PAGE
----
1,25 (OH)2D has been shown to regulate low density lipoprotein receptor-related protein-5 (LRP5), the Wnt coreceptor essential for Wnt signalling and bone formation [3]. We hypothesised that high concentrations of 1,25 (OH)2 vitamin D could inhibit this pathway by up-regulating the Wnt inhibitors; sclerostin and DKK1 which bind to LRP5/6. Both sclerostin and DKK1 are inhibitors of bone formation, although their tissue distribution is different. Sclerostin is primarily expressed by osteocytes or late osteoblasts whereas DKK1 has a wider tissue distribution [12, 13]. In adults, the expression of DKK1 is abundant in osteoblasts and maturing osteocytes, although it is also expressed by other cell types including platelets [22]. In disease, DKK1 is expressed by synovial fibroblasts, plasma cells, and colon cancer cells [18, 23, 24]. In our study, we observed a close correlation between both Wnt inhibitors at baseline and after high dose vitamin D. This finding has not been demonstrated in all studies [25]. One explanation for the divergence is the difference in assays used as they may measure different parts or fragments of the sclerostin and DKK1 molecule.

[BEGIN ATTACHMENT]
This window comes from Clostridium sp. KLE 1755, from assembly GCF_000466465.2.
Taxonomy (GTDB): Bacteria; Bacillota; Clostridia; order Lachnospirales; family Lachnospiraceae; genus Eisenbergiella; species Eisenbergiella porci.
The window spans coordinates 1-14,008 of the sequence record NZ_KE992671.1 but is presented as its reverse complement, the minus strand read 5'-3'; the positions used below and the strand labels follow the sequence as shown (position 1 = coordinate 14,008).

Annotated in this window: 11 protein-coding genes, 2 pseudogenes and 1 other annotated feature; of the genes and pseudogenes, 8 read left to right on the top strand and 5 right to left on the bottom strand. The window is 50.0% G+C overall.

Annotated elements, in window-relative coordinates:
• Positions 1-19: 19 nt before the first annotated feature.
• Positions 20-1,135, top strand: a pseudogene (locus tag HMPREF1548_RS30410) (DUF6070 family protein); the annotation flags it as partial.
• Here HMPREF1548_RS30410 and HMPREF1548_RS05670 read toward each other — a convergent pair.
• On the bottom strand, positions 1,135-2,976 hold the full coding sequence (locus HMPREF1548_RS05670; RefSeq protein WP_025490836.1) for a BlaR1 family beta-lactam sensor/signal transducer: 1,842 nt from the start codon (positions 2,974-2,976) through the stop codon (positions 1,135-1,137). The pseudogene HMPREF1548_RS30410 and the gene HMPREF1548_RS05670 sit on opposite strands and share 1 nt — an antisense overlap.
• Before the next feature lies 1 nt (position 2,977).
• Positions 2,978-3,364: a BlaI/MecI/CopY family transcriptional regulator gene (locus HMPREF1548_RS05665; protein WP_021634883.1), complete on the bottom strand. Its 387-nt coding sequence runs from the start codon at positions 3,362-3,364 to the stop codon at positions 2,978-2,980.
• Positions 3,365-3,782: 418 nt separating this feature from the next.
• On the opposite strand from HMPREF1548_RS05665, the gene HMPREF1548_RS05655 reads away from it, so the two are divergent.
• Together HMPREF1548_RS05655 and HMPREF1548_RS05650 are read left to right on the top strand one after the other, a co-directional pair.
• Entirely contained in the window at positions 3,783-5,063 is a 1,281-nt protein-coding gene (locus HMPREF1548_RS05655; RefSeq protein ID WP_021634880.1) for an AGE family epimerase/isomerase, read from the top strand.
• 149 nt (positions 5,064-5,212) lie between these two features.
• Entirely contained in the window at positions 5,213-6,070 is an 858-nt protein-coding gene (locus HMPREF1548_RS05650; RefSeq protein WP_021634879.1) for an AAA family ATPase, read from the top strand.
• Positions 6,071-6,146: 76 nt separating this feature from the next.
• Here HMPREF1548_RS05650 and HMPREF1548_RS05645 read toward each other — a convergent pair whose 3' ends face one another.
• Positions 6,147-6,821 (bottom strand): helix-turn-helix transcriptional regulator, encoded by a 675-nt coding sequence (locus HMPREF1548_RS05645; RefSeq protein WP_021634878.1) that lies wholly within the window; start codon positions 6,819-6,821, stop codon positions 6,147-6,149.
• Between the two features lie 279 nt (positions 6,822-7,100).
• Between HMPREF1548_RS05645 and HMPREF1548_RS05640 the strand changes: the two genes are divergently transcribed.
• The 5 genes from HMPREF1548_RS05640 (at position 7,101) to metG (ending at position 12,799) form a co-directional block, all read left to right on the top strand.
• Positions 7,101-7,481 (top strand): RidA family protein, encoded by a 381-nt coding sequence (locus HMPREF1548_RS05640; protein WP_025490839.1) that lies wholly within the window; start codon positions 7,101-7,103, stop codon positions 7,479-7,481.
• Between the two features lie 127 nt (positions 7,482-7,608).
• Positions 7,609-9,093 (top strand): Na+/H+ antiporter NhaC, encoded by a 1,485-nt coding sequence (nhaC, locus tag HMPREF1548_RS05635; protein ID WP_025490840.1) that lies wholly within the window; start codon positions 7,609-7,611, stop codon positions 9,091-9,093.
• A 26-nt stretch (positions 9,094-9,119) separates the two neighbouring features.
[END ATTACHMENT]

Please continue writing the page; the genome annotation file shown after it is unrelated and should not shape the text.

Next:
Sclerostin and DKK1 have been shown to be differentially regulated by treatment agents used in osteoporosis with increases in sclerostin and either no change or decreases in DKK1 seen with antiresorptive agents such as bisphosphonates and denosumab, respectively [2628]. On the other hand, with anabolic agents, such as teriparatide, decreases in sclerostin with later increases in DKK1 following prolonged treatment has been observed [26]. Similar findings have also been seen in chronic elevations in PTH as in primary hyperparathyroidism [16]. Glucocorticoid treatment also has a differential effect on sclerostin and DKK1 [29]. Data from these studies suggest that early changes in sclerostin may be followed by a later reciprocal change in DKK1 which acts as a counter-regulatory mechanism. The findings also suggest that DKK1 response appears to be slower with significant changes occurring at 12 months and 18 months following teriparatide and denosumab, respectively. We observed a significant increase at 3 months in sclerostin following high dose vitamin D2. Changes of similar magnitude as in our study have been reported following calcium and vitamin D supplementation for 2 years in men only, although the dose of vitamin D was lower than in our study and 1,25 (OH)2 vitamin D was not measured [17]. We did not observe any difference in sclerostin at baseline and 3 months between men and women. More profound increases in sclerostin have been observed at earlier time points following potent antiresorptive agents such as intravenous zoledronate [30] or denosumab [27]. In the case of denosumab, an average increase of sclerostin of 29% was observed at 6 months which was maintained over 3 years. In contrast, with zoledronate, the increase in sclerostin was seen at early time points (7 days) with decline at 1 month and returning to baseline at 12 months [28]. In our study, we do not have sclerostin measurements at serial time points and it is plausible that increases may have been larger at earlier time points. There was a trend towards a gradual increase in DKK1 which may be slower to respond compared to sclerostin. Previous studies in a colon cell line showed DKK1 expression to be induced following treatment with 1,25 (OH)2 vitamin D at high concentrations (10−7 M) [18]. Both Wnt inhibitors appear to be upregulated by supraphysiological concentrations of 1,25 (OH)2D implying that inhibition of the Wnt signalling pathway may be implicated in the catabolic actions of high levels of 1,25 (OH)2D. We did not see any significant change in P1NP as the majority of the patients were already established on bisphosphonate at the time of administration of the loading dose of vitamin D2 and this may have masked the suppressive effect of sclerostin on bone formation.